the years many artists have decided it
would be a wonderful idea to collect some
of their favorite songs, cover them, and
then release them onto their fans for
consumption. Some have done this with
great success. Joan Jett's 'Hit List'
from 1990 put a great new spin on some
of her favorite tunes, and Bryan Ferry's
'These Foolish Things' gave Ferry the
perfect outlet to show off his lounge
Other times it does not work so well.
The desperate attempt by Mettalica to
get back some street credibility after
losing it with their two terrible albums
'Load' and 'Re-Load', their horrific collection
of covers called ‘Garage Days Re-visited’
(1996), which more or less went straight
from the sales racks to the second hand
stalls for those who were unfortunate
enough to have bought it.
'Pin Ups' was one of the front runners
of this vogue, and really, with the results
perhaps it should of been the last. In
between the albums 'Alladin Sane' (I973)
and the magnificent 'Diamond Dogs' (1974),
David Bowie split up his backing band,
although he used them to record this motley
collection of music. Why? I have no idea.
The talents of the ‘Spiders from
Mars’ are so far put down in the
mix, they are hardly audible. The one
thing that this record screams out for
is some fiery guitar licks from the platinum
haired ‘Spider from Mars’
Mick Ronson, instead he is so far down
in the mix, he is barely audible. The
same applies to the rest of the band.
The rhythm section that was so solid on
'Ziggy Stardust and the Spiders from Mars'
sounds as though they have had their amplifiers
stolen. Mike Garson's piano is used only
to help fill out the chorus. The only
lead instrument that blares forward at
the front of the mix on almost every song
is David Bowie’s saxophone, blowing
up a very amateurish storm. What a waste.
Maybe the biggest problem with ‘Pin
Ups’ is that these ten songs, probably
David Bowie's most favorite songs from
the early sixties, may not necessarily
suit his style? And can he pull it off?
(Don't forget, David Bowie and ‘The
Spiders from Mars’ did a marvelous
cover of the Stones classic 'Let’s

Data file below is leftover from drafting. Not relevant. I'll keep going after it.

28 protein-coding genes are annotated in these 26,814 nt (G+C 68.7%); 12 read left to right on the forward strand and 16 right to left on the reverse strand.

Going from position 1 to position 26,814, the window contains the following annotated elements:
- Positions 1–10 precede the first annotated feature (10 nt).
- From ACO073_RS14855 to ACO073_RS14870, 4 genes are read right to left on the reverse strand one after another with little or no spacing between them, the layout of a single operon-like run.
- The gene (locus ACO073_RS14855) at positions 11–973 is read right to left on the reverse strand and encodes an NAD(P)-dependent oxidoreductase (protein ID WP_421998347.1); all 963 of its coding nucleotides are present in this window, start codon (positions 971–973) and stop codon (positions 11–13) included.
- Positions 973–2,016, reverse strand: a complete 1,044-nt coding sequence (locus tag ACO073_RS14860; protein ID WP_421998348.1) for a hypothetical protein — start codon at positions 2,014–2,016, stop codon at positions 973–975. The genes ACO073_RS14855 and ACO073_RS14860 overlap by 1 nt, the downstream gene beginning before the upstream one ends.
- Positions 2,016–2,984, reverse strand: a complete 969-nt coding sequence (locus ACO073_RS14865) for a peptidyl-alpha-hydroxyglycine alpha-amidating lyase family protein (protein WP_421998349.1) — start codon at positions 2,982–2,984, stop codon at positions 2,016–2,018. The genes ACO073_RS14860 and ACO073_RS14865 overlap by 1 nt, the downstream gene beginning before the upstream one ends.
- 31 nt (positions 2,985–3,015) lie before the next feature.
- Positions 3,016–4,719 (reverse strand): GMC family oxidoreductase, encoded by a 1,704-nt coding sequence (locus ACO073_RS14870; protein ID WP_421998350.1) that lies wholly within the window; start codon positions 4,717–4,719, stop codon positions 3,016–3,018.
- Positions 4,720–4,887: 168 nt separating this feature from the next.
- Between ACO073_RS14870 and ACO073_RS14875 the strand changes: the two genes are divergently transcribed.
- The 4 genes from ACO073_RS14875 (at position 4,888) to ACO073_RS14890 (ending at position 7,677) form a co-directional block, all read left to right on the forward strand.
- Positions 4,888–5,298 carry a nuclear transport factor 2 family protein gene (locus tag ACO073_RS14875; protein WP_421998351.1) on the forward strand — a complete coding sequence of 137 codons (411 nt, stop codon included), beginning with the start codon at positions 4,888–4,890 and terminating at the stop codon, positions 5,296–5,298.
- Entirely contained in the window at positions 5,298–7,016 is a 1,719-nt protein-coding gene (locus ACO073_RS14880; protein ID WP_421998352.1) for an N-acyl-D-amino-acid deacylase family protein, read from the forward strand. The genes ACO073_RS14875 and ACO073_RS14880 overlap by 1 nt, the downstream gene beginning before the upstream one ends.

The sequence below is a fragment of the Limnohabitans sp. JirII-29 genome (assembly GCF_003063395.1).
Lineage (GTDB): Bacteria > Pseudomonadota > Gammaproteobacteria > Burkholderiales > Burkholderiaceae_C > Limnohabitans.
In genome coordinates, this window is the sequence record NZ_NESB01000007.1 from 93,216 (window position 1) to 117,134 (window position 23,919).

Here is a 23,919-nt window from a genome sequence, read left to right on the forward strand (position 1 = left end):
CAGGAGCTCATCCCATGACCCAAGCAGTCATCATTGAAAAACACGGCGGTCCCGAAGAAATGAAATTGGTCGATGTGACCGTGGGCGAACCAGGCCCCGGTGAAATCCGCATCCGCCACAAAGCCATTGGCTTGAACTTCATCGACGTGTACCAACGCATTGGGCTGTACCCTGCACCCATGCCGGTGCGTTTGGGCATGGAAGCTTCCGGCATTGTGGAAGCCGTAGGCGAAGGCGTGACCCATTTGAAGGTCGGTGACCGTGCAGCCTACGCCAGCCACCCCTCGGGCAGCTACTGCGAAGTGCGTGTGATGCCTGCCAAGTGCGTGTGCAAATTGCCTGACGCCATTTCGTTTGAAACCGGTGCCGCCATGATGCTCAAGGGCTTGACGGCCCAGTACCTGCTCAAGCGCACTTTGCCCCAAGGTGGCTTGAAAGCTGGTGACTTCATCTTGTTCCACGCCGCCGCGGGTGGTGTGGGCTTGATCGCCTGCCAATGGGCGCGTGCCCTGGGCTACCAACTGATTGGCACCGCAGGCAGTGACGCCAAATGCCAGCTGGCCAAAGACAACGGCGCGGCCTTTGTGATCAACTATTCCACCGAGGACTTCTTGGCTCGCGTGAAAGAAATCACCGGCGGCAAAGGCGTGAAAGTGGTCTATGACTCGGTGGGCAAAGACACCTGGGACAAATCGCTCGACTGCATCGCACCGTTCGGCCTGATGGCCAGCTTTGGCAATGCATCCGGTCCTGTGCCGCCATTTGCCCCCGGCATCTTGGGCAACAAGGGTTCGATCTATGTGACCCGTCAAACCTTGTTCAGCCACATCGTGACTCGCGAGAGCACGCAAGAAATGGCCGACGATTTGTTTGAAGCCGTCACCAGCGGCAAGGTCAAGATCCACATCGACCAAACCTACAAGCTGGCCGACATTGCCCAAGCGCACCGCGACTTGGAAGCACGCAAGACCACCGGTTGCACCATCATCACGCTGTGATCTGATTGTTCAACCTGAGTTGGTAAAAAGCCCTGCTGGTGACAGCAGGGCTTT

Spend the Night Together' on the band’s
previous album 'Alladin Sane') The answer
to both questions is definitely “no”.
The song selection is second to none,
but with the instruments pushed so far
down in the mix, all the songs rely upon
Bowie’s voice. In parts it works.
The re-hash of the Merseys 'Sorrow' is
a lovely little love song, which gave
David Bowie a Top Ten hit and much needed
writing royalties to the 'Merseys' songwriters
Bowie even manages to out weird Syd Barret
on Pink Floyd's 'See Emily Play'.
But these are the only two songs in the
positive column. When David Bowie tries
to sing the songs of some of Britain's
finest vocalists like Roger Daltrey of
the Who, Phil May of the Pretty Things,
and the great Van Morrison, who in the
sixties led 'Them', then there is no doubt,
Bowie just has not got the chops for it.
The two Who songs should have Bowie up
in musical court for murder. The Pretty
Things anthem ‘Don't Bring Me Down'
does bring you down in Bowie's hands.
One wonders ‘Where Have All The
Good Times Gone?’ when Bowie launches
into this Kinks classic, such is the lack
of enthusiasm of all those involved. And
this was the song left to close the set
before two wretched bonus tracks were
added for the CD release. If you are a
Bruce Springstein fan, please do not listen
to Bowie’s version of ‘Growin'
The ultimate disaster though is reserved
for the Yardbirds classic 'Shapes Of Things'.
The song sounds as though having lost
the services of Eric Clapton. The rest
of the Yardbirds decided to replace Clapton
with not Jeff Beck, but the Camp Kenneth
Williams from the Carry-On series. Has
to be heard to be believed.
The artwork for the cover says a lot,
a nice picture of David Bowie with Twiggy
on the front cover. Then inside more pictures
of the man himself mostly with the offending
saxophone or wearing the most ludicrous
pair of trousers. But - tellingly - no
mention or picture of any other musician
connected to the album. Probably they
did not want to be associated with it.
The following year Bowie came out with
the magnificent ‘Diamond Dogs’
and all was forgiven, but ‘Pin Ups’
was a positive disaster. Best to avoid
this little bump on Bowie's rise to superstardom.
Pinned up by Mott the Dog
Stretched out by Ella Crew